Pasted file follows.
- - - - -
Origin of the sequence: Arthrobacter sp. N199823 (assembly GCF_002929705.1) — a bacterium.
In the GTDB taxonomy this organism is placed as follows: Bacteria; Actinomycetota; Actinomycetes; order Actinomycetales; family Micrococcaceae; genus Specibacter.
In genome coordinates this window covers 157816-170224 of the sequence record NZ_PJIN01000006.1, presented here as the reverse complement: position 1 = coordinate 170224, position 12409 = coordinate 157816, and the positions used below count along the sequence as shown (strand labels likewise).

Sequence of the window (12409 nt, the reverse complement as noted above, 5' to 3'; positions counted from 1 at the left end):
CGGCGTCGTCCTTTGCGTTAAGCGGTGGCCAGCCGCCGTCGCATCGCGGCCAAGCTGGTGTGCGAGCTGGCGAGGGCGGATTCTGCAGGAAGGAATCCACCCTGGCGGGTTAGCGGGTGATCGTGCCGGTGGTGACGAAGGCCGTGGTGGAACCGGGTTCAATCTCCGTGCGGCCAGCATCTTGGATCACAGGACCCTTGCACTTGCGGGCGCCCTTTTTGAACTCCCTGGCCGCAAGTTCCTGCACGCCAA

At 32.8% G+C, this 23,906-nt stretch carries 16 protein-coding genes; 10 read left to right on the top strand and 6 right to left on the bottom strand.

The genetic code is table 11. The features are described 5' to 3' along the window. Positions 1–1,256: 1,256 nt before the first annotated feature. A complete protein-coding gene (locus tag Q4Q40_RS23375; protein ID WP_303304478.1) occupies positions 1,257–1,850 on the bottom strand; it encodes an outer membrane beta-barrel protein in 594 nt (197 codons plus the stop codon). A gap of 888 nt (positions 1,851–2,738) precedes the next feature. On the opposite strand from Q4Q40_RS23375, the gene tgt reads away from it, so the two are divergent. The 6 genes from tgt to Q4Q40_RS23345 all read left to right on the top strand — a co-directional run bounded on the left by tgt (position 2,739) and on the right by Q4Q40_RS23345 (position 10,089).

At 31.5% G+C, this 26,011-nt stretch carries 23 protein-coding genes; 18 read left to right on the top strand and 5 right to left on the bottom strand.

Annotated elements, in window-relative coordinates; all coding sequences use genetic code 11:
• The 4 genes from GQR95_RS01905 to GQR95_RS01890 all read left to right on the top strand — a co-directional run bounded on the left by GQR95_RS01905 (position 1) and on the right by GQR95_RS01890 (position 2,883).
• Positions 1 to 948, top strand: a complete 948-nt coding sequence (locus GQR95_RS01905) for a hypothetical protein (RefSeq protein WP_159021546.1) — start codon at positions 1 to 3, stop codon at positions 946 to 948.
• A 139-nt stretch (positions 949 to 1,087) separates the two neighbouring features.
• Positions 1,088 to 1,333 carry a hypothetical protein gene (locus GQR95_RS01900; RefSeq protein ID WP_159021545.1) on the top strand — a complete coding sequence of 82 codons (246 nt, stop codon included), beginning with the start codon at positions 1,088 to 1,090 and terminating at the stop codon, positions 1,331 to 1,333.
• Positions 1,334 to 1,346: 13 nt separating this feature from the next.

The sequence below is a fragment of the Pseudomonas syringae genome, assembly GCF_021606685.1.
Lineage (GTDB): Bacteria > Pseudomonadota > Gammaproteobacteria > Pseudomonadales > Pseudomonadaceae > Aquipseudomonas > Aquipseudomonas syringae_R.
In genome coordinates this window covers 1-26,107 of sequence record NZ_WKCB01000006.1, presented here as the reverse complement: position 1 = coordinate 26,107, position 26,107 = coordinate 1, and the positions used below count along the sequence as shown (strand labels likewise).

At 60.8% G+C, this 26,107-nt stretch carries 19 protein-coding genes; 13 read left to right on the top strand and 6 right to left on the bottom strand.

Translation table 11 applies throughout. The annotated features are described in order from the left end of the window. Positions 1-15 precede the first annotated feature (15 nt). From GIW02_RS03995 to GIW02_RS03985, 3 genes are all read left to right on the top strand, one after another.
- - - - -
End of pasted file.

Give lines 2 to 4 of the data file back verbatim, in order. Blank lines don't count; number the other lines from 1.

In the GTDB taxonomy this organism is placed as follows: Bacteria; Actinomycetota; Actinomycetes; order Actinomycetales; family Micrococcaceae; genus Specibacter.
In genome coordinates this window covers 157816-170224 of the sequence record NZ_PJIN01000006.1, presented here as the reverse complement: position 1 = coordinate 170224, position 12409 = coordinate 157816, and the positions used below count along the sequence as shown (strand labels likewise).

Sequence of the window (12409 nt, the reverse complement as noted above, 5' to 3'; positions counted from 1 at the left end):